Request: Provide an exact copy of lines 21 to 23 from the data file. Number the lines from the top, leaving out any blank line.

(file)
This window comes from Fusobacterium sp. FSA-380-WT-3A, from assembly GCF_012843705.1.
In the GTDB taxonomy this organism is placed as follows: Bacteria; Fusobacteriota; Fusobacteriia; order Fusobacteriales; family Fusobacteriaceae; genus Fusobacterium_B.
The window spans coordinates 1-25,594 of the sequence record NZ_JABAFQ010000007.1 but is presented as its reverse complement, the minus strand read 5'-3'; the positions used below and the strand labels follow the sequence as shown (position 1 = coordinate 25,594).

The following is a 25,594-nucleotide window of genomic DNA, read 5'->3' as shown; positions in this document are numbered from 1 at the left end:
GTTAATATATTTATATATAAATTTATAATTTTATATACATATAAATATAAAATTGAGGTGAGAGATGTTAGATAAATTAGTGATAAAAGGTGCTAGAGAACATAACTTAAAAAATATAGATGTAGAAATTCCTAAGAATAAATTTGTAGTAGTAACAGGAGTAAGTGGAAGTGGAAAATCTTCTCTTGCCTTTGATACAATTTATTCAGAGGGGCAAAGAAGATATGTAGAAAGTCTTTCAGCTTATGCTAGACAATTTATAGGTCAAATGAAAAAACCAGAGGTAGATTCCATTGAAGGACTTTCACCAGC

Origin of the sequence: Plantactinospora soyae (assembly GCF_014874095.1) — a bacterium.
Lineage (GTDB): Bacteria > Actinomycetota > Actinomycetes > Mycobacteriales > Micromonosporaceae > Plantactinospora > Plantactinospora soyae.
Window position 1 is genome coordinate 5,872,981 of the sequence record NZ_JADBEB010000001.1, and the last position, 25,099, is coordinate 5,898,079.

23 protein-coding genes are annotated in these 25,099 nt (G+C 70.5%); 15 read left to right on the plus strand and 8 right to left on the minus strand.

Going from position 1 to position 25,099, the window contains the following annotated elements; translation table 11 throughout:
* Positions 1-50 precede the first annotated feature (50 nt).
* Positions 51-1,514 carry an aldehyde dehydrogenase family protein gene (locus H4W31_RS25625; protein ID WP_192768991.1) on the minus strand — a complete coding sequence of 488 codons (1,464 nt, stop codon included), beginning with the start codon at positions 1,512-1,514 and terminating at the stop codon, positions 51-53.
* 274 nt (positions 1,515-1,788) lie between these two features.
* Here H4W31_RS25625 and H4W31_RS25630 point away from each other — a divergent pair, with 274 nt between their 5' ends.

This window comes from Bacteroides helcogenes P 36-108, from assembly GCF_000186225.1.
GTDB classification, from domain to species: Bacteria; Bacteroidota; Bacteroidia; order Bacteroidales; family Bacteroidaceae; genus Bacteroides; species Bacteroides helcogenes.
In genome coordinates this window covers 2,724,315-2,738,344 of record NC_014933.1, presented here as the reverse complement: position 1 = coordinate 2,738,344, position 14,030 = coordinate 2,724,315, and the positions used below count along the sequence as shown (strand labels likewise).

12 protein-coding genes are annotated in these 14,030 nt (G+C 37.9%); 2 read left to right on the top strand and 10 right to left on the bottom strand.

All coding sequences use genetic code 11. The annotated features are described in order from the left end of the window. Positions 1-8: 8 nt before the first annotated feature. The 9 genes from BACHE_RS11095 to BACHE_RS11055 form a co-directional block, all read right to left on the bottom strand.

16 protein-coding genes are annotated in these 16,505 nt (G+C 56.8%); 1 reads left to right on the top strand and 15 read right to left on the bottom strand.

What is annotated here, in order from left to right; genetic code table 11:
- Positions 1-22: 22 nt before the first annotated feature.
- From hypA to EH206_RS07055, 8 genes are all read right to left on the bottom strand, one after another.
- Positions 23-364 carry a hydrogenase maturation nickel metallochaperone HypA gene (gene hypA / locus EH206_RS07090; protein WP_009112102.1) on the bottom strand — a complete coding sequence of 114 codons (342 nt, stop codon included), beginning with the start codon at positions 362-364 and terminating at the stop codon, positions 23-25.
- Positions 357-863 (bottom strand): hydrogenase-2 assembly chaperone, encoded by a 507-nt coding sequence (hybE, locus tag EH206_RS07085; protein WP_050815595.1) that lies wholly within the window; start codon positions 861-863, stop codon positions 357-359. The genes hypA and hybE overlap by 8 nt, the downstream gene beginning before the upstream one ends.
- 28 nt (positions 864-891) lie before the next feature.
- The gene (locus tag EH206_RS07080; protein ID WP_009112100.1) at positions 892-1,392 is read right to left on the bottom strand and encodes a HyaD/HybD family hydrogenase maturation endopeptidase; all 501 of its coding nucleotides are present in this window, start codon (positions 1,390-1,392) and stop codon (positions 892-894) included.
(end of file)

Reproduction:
What is annotated here, in order from left to right; genetic code table 11:
- Positions 1-22: 22 nt before the first annotated feature.
- From hypA to EH206_RS07055, 8 genes are all read right to left on the bottom strand, one after another.